Thursday, 12 May 2016

I'm a Zionist

I'm a Zionist because I believe the Jewish people have a right to a nation in the Land of Israel. Not the only right, and not all the land, but a right that stretches back through time and a right no less just than the rights of so many other nation states of both modern and ancient creation.

In the words of the Israeli Declaration of Independence, "the Land of Israel was the birthplace of the Jewish people. Here their spiritual, religious and political identity was shaped. Here they first attained to statehood, created cultural values of national and universal significance and gave to the world the eternal Book of Books. After being forcibly exiled from their land, the people kept faith with it throughout their Dispersion and never ceased to pray and hope for their return to it and for the restoration in it of their political freedom."

I applaud the extraordinary achievements of a state whose created only a blink of the eye ago; Israel's contribution to the global society in which we all live, in worlds of thought, art, science, commerce, medicine is staggering. I applaud Israel's democracy, its commitment to freedom of speech and press, its vigorously independent judiciary, I even applaud a society where Prime Ministers and Presidents have been incarcerated for criminality and abuse of office. It was Hayim Nachman Bialik who said the Jews would know that their dream of a nation state had been fulfilled when there were Jewish prostitutes, Jewish thieves and a Jewish police force. That part of the dream is fulfilled. Normality deserves respect set against the disaster that is the current fate of so many other countries forged in the last decades But there is still much more to dream.

My dream is a dream of peace, two states for two peoples. There are hard compromises that must be fought for by both Jews and Palestinians. The physical and psychological scars of years - frankly millennia - of violence and hatred need to be given time to heal, but more importantly there is a desperate need for courageous leadership on both sides of the Green Line and the support of the entire international community. In the meantime, good fences may be necessary, but the dream is the dream of the Biblical prophet Micah, "They shall beat their swords into ploughshares, and their spears into pruning hooks; nation shall not lift up sword against nation, nor shall they learn war any more. But they shall sit every man under his vine and under his fig-tree; and none shall make them afraid." Despite the pain and the violence, I still dream this dream.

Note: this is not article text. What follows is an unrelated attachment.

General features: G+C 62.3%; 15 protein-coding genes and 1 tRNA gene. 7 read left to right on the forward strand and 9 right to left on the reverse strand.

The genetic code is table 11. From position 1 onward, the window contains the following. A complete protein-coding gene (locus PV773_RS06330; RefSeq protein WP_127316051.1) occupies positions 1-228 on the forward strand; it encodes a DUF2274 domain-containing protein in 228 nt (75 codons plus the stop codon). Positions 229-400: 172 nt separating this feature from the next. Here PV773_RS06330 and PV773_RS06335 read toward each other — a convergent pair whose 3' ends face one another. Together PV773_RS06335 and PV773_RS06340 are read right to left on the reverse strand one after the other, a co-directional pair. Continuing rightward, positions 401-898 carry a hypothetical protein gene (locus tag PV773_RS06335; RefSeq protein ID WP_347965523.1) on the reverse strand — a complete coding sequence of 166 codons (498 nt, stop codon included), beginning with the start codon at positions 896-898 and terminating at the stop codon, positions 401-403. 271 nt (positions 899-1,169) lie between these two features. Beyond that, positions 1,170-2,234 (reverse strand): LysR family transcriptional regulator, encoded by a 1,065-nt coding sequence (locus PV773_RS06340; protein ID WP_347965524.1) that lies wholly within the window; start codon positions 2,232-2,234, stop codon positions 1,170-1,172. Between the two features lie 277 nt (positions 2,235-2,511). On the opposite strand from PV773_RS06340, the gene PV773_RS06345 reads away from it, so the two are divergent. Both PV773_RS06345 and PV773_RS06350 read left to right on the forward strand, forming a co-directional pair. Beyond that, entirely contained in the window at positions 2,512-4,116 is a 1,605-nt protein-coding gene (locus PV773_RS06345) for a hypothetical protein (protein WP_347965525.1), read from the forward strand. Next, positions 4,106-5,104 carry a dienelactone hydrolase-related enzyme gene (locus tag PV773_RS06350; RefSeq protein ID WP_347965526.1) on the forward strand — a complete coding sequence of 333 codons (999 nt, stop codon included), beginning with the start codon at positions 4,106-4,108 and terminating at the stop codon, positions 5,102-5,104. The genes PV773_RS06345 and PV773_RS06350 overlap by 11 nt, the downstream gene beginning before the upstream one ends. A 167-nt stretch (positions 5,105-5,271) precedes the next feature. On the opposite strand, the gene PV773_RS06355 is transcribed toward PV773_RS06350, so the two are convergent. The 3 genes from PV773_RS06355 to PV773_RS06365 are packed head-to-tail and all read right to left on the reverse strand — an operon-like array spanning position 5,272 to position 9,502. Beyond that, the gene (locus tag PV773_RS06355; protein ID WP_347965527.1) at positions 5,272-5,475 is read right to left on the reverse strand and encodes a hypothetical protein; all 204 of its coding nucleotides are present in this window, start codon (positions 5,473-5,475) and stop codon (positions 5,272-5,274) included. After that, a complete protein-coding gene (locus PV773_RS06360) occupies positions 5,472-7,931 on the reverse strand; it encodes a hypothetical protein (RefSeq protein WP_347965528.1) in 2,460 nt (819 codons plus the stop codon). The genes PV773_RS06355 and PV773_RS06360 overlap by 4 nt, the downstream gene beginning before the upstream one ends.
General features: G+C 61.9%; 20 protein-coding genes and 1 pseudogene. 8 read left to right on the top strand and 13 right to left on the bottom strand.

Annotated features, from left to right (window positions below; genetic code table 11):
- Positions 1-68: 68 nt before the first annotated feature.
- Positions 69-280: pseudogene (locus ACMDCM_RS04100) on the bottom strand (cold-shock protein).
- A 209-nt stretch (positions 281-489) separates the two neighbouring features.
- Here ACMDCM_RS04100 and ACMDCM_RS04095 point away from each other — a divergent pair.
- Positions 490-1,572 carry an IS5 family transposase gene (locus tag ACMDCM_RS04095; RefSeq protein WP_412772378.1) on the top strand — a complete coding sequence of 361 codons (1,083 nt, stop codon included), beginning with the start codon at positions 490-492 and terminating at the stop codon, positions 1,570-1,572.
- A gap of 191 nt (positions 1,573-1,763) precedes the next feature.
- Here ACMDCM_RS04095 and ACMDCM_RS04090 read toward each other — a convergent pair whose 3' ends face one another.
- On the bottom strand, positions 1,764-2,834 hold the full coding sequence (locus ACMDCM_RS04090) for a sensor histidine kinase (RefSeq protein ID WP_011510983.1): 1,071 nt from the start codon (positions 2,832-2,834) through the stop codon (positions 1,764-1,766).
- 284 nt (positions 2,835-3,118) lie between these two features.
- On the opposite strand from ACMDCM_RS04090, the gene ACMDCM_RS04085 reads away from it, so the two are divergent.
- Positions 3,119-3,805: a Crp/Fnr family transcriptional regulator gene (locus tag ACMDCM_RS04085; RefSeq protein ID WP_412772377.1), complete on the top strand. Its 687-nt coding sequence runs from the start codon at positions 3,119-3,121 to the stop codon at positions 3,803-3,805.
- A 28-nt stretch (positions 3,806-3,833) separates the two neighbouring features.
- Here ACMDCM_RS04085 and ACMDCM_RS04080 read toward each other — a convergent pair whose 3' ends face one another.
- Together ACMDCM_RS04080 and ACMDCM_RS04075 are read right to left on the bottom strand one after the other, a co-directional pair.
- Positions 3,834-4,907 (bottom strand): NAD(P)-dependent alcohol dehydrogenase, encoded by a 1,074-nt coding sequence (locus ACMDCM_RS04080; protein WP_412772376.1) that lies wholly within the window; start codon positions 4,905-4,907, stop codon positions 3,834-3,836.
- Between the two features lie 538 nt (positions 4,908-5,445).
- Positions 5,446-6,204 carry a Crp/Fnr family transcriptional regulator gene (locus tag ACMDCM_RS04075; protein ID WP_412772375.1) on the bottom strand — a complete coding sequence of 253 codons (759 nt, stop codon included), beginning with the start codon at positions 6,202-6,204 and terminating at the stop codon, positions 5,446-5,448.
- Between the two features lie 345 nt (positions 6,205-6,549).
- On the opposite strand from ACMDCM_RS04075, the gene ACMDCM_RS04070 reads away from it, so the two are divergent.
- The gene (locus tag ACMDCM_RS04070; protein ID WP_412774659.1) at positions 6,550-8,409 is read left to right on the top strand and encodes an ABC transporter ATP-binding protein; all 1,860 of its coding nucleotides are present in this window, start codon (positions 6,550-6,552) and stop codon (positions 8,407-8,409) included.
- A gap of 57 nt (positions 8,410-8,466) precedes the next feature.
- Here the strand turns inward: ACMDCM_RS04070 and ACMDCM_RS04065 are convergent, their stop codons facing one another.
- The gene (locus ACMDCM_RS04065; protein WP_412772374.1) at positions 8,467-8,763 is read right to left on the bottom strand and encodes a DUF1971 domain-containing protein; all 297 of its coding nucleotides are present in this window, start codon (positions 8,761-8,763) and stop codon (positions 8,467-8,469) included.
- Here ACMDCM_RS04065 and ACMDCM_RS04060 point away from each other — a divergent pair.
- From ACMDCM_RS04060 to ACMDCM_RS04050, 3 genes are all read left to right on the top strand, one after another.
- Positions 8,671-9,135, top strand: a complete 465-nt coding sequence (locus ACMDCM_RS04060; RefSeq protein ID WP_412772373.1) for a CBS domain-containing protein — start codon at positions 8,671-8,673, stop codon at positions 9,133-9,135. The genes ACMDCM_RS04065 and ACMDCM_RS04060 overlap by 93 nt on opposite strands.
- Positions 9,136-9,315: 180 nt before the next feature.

I stand in respect for those whose love for, and need of, a Jewish home led for them to make the ultimate sacrifice to her survival. The memory of 23,477 fallen soldiers and victims of terror attacks has rightly been honoured this week by the entire nation of Israel and will be honoured in our Shabbat service. I feel guilt that these heroes - and every able-bodied young Israeli - have made such sacrifices to protect a country I love, but in which I don't intend to spend the rest of my life. It's a stunning luxury to be a diasporic Jew in the time of the State of Israel. It's a stunning luxury to complain, as I do, of Israel's failures to live up to the totality of the vision articulated in her own Declaration of Independence, 'of [a] country developed for the benefit of all its inhabitants; based on freedom, justice and peace as envisaged by the prophets of Israel; [ensuring] complete equality of social and political rights to all its inhabitants irrespective of religion, race or sex; failures to do even more to bring a Two-State solution into being. These are the critiques of love, as the Rabbis of Bereishit Rabba taught, 'all love without critique isn't love.'

Happy Birthday Israel.

Shabbat shalom


Rabbi Jeremy

Monday, 9 May 2016

Yom HaShoah - Holocaust and Authenticity


Want to talk about the Holocaust.

It's a lovely day, we have a lovely BM to celebrate, but still it's worth talking about the Holocaust, in the week of Yom HaShoah - the Day of Holocaust memory - in particular. For Jewish communities across the world this is way we emerge from the festival of our freedom - Passover. We celebrate being free and then, on the anniversary of the Warsaw Ghetto Uprising, we commemorate the worst act in our history, and the worst act in human history.

There is something spiritually powerful about locating a commemoration of the Holocaust in the week after Passover, almost as if to say - you were slaved, you are now free, but never forget how fragile that freedom is, how easily all the things we free Jews take for granted - the ability to practice our religion, the ability to walk down the streets knowing that the police are on our side, even the ability to inhale fresh air - were taken from us again, only a blink of the eye ago.